Many traditional brands turned to the world of digital collectibles (NFTs) and explored various approaches to incorporate blockchain technology as part of their business model. In this blog we will look at four different ways how brands like Dolce & Gabbana and Tag Heuer have created a digital customer experience with NFTs.
Combining digital and physical
In August 2022, Dolce and Gabbana made their entrance into the world of Non-Fungible Tokens (NFTs) by seeking to combine a digital experience with physical collectibles. In collaboration with the NFT marketplace UNXD, they released their “NFT-first” collection titled “Collezione Genesi”. Out of the nine pieces in the collection, five collectibles were accompanied by custom physical pieces, and four strictly digital. The dress in the picture above sold for close to $300,000, the total collection raked in around $6 million.
Taking a gamified approach
In celebration of its late founder’s 200th birthday, Louis Vuitton released a mobile game for Apple and Android called “Louis the Game”. The goal of the game is to explore virtual worlds with the main character Vivienne and collect 200 birthday candles. As part of the game, players could find a total of 30 NFTs which were designed by Beeple, who is one of the most successful digital artists after selling an NFT for $69 million through an auction at Christie’s.
Leveraging strong Web3 brands
The Swiss luxury watch brand TAG Heuer took a different approach for their smartwatch “Connected Calibre E4”. The brand developed a feature which allows users to connect their digital wallets (which store their NFT collection) to the watch to display collectibles such as Bored Apes and CryptoPunks, which are among the most expensive NFT collections, as a watch face. Tag Heuer collaborated with some of the strongest Web3 brands to leverage the impact of this feature and make it a viral story.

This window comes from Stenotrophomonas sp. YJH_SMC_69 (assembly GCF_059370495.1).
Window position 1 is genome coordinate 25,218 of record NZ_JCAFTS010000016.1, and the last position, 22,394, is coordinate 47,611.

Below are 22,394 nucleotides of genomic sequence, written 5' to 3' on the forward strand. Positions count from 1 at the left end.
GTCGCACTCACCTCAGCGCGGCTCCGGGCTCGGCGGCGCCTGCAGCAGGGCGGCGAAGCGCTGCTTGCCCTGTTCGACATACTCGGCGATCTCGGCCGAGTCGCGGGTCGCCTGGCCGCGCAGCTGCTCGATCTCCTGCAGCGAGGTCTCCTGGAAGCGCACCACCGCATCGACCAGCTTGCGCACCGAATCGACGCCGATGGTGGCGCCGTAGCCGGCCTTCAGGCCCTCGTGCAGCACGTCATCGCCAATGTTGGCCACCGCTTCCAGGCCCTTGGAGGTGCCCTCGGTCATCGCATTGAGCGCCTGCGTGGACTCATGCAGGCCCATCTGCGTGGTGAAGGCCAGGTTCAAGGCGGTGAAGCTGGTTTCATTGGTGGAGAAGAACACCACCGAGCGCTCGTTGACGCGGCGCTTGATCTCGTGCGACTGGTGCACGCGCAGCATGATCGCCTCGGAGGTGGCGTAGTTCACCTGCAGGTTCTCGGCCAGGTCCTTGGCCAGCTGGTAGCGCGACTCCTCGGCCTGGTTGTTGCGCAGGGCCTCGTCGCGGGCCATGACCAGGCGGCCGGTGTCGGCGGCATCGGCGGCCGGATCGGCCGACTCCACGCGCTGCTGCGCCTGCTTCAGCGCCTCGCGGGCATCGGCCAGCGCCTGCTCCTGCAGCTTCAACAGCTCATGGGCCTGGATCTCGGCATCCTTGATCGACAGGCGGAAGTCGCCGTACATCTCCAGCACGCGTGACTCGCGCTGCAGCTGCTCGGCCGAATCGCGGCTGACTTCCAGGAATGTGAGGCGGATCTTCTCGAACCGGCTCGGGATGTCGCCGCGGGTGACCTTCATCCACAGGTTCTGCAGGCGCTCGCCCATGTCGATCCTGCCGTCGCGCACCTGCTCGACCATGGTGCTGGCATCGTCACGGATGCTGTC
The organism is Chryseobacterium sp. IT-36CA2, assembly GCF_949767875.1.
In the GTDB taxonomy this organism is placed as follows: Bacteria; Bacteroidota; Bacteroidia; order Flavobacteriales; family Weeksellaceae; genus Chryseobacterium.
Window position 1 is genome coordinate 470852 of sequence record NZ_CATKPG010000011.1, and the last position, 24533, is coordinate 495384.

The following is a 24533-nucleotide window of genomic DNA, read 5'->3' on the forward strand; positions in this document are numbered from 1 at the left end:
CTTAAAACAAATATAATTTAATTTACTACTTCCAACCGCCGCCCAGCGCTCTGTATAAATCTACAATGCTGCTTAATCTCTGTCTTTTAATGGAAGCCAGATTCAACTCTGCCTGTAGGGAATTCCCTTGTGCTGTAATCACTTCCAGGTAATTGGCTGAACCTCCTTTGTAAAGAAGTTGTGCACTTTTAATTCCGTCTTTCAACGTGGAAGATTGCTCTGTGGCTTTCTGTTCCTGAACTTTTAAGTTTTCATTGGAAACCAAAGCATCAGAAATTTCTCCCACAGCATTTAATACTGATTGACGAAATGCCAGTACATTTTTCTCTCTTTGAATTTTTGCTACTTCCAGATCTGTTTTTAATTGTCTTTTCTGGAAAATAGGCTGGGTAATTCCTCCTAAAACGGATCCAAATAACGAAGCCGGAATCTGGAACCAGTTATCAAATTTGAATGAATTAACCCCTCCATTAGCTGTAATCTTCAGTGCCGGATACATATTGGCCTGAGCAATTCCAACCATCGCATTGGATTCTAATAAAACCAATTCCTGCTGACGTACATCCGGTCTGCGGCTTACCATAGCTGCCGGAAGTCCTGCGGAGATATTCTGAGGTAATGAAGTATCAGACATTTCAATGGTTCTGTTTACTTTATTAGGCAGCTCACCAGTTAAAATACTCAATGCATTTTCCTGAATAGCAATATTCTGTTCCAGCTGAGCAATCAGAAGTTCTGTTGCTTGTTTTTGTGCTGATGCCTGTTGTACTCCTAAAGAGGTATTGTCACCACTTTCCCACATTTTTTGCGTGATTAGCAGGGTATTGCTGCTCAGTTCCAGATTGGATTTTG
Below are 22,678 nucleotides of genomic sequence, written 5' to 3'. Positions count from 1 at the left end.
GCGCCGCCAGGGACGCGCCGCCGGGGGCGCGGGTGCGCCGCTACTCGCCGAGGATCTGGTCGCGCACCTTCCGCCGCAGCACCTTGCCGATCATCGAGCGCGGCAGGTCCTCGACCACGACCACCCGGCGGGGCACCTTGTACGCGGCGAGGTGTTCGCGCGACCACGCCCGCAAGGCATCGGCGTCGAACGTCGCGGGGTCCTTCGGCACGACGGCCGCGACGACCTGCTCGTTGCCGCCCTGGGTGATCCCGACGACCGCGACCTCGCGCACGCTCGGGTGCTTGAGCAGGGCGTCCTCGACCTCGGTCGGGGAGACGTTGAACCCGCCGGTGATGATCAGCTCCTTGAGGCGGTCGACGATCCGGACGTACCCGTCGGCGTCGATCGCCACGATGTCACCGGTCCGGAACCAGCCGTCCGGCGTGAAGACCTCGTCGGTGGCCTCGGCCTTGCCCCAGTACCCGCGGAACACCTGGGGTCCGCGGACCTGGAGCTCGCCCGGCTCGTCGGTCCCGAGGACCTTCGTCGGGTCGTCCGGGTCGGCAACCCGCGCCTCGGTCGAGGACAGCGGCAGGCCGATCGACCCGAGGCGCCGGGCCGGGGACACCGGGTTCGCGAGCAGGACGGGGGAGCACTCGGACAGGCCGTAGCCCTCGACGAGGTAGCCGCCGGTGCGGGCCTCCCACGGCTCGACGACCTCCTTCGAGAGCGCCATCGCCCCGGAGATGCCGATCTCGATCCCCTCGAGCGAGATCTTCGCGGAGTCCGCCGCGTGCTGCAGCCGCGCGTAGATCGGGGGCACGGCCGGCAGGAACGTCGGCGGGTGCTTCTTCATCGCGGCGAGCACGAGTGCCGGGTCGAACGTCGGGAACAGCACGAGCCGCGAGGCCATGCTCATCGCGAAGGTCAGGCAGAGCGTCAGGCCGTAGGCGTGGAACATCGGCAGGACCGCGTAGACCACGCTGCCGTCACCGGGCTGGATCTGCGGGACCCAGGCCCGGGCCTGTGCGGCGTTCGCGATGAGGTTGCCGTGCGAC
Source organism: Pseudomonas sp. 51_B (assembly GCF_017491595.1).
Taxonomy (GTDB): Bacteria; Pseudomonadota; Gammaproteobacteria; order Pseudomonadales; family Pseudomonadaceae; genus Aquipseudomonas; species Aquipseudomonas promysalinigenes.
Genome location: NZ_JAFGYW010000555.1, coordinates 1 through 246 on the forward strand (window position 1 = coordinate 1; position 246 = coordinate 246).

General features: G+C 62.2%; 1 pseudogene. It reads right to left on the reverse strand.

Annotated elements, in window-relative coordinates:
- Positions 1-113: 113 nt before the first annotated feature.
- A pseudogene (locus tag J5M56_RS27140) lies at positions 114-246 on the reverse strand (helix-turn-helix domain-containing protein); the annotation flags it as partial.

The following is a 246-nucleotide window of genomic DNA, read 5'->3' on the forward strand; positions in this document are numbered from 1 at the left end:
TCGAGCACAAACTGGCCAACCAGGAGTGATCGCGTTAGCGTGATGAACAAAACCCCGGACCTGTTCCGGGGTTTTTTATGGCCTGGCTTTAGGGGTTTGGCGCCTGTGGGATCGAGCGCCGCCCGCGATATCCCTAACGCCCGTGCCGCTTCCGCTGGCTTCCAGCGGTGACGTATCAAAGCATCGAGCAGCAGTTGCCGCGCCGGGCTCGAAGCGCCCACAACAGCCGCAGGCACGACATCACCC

Driving scarcity on top of scarcity
Tiffany & Co expanded into NFTs by leveraging what they do best as a company: designing ultra-limited and luxurious jewelry. Tiffany sold their “NFTiffs” collectibles priced at 30 ETH ($50,000) catered to CryptoPunks holders. Buyers could use their Tiffany NFT to have the company model a custom jewelry piece after the CryptoPunk they own. There is a total of 10,000 CryptoPunks, but the luxury brand added another layer of scarcity on top of it by limiting the “NFTiff” to 250 editions.
The above examples give a good overview if how different international brands used the blockchain to leverage their strength, ultimately allowing them to target new customers and generating additional revenue. For traditional brands, the opportunities blockchain provides is immense. To find out more about the power of NFTs, subscribe to our newsletter and get a full report on the different use cases as well as additional case studies.